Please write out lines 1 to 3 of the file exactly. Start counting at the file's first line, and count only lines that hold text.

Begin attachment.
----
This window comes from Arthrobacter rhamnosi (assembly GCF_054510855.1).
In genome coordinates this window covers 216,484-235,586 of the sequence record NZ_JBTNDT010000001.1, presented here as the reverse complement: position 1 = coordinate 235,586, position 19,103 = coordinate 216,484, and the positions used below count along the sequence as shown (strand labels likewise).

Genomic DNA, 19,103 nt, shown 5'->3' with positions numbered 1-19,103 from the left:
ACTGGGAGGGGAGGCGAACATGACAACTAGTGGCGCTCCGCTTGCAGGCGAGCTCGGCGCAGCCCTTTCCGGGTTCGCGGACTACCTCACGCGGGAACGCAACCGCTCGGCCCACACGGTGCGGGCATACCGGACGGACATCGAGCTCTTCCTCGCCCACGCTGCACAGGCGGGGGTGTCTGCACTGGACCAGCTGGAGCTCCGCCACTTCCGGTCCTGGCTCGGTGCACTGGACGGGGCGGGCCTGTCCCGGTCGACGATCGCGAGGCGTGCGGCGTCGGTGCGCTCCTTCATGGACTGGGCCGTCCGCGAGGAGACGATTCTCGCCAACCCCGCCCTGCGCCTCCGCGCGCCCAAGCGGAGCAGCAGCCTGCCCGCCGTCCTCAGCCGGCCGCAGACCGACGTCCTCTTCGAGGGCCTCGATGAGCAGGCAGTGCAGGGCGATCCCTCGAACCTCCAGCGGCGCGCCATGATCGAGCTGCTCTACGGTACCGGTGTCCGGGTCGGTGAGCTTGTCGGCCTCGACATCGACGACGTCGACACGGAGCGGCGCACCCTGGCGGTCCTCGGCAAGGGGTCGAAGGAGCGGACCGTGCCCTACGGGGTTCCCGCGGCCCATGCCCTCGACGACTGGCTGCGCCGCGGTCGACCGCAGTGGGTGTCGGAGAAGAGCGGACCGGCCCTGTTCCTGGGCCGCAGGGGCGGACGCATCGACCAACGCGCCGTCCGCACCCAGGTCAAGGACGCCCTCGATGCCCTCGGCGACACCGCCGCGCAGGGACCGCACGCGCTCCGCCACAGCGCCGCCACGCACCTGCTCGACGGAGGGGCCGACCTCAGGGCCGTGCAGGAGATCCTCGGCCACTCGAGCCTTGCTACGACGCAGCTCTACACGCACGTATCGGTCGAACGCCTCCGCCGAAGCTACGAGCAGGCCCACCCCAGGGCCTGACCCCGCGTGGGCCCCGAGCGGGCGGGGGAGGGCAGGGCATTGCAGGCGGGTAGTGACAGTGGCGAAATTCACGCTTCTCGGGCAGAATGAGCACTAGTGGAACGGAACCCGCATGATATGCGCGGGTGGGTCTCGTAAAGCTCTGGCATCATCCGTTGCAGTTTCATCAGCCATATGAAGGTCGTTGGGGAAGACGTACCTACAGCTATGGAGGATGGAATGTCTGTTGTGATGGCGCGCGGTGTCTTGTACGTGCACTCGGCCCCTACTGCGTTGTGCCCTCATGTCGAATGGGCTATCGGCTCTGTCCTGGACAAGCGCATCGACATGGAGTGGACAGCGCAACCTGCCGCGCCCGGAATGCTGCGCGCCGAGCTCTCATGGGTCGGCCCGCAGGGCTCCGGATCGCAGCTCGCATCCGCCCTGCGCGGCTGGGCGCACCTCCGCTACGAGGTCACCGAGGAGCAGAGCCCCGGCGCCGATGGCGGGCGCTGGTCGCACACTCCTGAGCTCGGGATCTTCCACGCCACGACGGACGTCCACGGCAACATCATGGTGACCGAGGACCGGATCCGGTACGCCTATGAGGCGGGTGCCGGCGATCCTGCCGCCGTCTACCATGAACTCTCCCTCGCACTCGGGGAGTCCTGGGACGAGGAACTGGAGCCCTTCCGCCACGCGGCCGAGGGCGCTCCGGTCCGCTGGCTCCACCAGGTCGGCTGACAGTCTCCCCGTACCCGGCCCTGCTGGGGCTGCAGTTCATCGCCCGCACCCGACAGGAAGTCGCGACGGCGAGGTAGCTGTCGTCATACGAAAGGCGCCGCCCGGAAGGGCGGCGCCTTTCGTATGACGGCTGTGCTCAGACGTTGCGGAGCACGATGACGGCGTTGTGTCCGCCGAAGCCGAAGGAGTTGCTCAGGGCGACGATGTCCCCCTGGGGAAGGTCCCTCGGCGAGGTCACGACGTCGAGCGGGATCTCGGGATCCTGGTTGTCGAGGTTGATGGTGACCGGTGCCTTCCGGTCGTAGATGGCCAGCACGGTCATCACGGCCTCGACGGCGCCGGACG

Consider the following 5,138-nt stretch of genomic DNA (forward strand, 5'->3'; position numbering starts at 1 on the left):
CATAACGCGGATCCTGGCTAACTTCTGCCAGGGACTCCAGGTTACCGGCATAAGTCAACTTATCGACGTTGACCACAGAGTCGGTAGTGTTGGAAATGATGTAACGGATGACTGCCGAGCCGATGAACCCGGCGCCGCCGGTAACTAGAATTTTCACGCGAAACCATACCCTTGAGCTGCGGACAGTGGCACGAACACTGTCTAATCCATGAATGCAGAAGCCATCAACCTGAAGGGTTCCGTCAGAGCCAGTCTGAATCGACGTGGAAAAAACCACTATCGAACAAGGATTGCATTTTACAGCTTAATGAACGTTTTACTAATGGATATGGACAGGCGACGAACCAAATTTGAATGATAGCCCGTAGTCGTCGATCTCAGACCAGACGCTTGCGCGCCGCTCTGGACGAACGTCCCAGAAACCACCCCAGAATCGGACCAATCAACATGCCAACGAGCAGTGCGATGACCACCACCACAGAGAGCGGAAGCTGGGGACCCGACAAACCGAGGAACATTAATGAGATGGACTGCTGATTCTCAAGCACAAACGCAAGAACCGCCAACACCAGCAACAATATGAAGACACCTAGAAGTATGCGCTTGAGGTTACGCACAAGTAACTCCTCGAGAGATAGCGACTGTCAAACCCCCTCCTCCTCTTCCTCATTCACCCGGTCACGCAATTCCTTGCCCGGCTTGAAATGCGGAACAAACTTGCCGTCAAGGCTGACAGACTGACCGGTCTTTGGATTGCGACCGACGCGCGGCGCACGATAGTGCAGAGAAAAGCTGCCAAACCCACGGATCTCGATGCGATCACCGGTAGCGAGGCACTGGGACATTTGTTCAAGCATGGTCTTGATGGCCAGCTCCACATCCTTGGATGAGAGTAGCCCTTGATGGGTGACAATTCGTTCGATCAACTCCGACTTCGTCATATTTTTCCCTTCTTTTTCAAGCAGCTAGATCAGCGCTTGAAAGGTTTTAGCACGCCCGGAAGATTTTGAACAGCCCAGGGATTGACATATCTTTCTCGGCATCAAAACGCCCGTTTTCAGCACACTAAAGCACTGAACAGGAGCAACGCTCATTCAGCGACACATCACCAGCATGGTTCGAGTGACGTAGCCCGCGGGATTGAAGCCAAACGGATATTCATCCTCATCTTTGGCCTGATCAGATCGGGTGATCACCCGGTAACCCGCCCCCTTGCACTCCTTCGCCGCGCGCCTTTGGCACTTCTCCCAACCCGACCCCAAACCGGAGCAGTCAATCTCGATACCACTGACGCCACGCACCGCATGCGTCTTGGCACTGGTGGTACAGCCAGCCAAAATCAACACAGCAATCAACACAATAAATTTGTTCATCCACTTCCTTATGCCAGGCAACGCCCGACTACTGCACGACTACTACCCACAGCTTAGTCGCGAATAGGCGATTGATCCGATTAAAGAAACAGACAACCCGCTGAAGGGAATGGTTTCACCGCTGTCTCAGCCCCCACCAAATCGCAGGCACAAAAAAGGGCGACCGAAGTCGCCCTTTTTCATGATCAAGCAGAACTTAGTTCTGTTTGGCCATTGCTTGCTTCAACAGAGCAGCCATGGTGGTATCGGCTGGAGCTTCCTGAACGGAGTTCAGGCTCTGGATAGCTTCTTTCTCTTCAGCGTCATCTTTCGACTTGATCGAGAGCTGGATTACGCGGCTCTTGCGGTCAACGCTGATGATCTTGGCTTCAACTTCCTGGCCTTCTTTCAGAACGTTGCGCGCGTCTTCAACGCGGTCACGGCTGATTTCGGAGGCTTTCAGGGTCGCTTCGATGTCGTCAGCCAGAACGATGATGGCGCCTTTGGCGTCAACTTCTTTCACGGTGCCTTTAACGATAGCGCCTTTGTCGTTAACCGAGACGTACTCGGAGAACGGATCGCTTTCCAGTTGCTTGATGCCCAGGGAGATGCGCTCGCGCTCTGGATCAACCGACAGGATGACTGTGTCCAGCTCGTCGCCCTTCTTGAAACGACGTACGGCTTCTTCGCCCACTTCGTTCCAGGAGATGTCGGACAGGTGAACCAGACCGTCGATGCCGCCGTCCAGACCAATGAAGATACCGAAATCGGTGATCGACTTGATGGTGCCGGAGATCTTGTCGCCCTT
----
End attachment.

This window comes from Arthrobacter rhamnosi (assembly GCF_054510855.1).
In genome coordinates this window covers 216,484-235,586 of the sequence record NZ_JBTNDT010000001.1, presented here as the reverse complement: position 1 = coordinate 235,586, position 19,103 = coordinate 216,484, and the positions used below count along the sequence as shown (strand labels likewise).

Genomic DNA, 19,103 nt, shown 5'->3' with positions numbered 1-19,103 from the left: